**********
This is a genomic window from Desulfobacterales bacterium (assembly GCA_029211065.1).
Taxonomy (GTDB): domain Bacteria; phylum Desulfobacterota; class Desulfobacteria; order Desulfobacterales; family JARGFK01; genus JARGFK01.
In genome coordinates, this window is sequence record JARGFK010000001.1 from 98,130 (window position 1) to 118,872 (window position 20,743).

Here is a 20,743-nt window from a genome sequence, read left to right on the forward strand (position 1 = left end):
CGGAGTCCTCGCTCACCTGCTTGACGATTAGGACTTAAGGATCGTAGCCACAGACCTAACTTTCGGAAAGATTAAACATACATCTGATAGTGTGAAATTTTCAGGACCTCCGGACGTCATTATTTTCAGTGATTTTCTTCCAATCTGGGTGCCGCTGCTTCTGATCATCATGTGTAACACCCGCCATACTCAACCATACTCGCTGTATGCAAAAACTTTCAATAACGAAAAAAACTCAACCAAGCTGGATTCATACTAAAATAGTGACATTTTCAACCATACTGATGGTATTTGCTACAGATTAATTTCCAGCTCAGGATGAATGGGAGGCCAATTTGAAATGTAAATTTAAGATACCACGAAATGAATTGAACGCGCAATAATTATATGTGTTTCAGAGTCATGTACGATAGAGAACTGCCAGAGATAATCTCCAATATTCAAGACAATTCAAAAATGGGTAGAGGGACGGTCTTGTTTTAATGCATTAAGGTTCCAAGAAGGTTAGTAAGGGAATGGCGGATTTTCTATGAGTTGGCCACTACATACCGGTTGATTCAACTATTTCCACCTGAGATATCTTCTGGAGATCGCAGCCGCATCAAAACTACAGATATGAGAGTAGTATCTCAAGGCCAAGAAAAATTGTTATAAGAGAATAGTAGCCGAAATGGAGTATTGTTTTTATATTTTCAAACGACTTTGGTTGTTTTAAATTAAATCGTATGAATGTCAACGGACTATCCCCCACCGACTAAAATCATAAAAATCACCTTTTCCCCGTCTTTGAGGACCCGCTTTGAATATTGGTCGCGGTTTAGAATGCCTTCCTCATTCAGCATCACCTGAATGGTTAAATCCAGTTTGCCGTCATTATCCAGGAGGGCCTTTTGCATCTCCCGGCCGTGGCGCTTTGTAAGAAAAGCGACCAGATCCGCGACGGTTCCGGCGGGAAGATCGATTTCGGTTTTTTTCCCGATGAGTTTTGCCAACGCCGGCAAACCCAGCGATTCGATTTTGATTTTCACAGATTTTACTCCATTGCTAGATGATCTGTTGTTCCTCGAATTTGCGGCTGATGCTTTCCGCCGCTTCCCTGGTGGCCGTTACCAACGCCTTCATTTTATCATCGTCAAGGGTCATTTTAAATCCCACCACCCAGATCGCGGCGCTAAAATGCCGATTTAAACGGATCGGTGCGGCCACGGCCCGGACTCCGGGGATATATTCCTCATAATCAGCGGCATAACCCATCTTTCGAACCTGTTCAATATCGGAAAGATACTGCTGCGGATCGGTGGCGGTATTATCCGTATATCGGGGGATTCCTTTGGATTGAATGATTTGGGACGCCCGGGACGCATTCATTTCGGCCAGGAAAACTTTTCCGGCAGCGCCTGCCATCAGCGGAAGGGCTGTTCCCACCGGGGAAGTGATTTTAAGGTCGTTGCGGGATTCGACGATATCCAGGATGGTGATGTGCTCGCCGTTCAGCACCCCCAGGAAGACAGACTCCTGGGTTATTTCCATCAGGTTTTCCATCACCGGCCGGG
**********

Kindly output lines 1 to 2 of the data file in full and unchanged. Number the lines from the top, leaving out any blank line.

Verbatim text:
This is a genomic window from Desulfobacterales bacterium (assembly GCA_029211065.1).
Taxonomy (GTDB): domain Bacteria; phylum Desulfobacterota; class Desulfobacteria; order Desulfobacterales; family JARGFK01; genus JARGFK01.